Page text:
Imagine you are at the edge of the sea on a day when it is difficult to say where the land ends and the sea begins and where the sea ends and the sky begins. Sea kayaking lets you explore these and your own boundaries and broadens your horizons. Sea kayaking is the new mountaineering.
Tuesday, March 31, 2009
Of Kintyre buzzards and giants.
We lazed on the sands of Skipness for some time but finally, a dipping sun told us it was time to depart.
The Kintyre peninsula north of Skipness is a road-less wilderness, which tumbles from the hills into the sea. This buzzard was quite unperturbed by our passing.
Eventually we came to a sign of previous habitation. Winter storms kept carrying away the end of the wall which separated the Campbells' lands from the wilderness. Their livestock would escape each spring and be devoured by the beasts that roamed the wilderness. Eventually the Campbells approached the famous giant, Finn McCool, and asked if he could build a wall strong enough to resist the force of the winter waves.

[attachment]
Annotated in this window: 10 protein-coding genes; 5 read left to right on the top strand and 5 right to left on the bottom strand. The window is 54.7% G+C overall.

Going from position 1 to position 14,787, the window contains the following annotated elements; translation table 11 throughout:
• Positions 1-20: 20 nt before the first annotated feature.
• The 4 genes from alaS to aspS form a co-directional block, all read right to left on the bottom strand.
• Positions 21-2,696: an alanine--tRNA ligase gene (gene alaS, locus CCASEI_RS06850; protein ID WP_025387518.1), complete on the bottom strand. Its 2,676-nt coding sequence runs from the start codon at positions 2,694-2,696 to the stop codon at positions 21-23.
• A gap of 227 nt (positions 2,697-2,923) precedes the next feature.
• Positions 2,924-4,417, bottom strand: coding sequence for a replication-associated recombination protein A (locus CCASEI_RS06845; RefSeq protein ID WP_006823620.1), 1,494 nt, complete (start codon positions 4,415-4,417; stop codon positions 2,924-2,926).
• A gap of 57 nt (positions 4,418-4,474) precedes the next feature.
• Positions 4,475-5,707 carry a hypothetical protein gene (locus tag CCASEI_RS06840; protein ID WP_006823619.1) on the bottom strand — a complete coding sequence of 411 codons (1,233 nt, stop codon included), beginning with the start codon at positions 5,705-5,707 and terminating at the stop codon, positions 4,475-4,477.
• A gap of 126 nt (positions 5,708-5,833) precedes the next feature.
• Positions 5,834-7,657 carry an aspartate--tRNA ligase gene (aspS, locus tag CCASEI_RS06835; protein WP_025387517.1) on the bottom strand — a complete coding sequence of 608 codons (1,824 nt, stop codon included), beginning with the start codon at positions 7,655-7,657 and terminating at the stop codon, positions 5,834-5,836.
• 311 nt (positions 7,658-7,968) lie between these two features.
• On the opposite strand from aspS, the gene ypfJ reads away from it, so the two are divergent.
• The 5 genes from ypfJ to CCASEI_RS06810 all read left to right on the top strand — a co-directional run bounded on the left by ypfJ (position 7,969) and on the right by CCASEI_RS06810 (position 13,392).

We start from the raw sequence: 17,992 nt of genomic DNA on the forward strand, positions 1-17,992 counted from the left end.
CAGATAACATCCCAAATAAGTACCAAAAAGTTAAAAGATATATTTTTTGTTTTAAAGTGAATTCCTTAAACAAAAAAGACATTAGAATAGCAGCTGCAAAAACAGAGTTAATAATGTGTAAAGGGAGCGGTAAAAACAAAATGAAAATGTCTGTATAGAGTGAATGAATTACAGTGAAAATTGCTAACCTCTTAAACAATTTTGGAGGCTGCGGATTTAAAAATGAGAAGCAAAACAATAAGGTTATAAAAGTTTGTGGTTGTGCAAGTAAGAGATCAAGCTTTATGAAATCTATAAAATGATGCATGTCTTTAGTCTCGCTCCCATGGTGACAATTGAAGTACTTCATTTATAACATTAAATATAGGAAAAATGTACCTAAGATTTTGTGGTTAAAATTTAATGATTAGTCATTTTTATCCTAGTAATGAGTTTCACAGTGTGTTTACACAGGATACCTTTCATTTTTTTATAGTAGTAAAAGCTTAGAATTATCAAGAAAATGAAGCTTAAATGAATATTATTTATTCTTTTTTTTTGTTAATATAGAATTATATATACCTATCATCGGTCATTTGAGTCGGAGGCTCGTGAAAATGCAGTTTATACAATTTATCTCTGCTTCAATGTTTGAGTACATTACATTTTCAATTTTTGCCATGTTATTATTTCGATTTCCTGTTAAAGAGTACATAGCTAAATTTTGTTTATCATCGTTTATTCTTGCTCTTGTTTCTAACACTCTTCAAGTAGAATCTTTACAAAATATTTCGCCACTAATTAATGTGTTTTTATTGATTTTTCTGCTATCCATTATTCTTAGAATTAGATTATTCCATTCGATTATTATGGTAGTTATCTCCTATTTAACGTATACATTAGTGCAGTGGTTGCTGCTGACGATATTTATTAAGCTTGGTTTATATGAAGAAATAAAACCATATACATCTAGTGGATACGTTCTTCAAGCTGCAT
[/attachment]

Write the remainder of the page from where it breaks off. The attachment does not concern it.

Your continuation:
After much deliberation (giants are not particularly quick witted) McCool said he could build such a wall but the Campbells would need to supply him with six red haired maidens, fifty buckets of mutton stew and one hundred and fifty buckets of heather ale. The Campbells agreed, the deal was sealed and McCool built his wall in just a day. He then fell asleep, partly due to his labours and partly due to the effects of a large meal and full strength heather ale. The maidens escaped quite unharmed.
McCool's wall still stands to this day.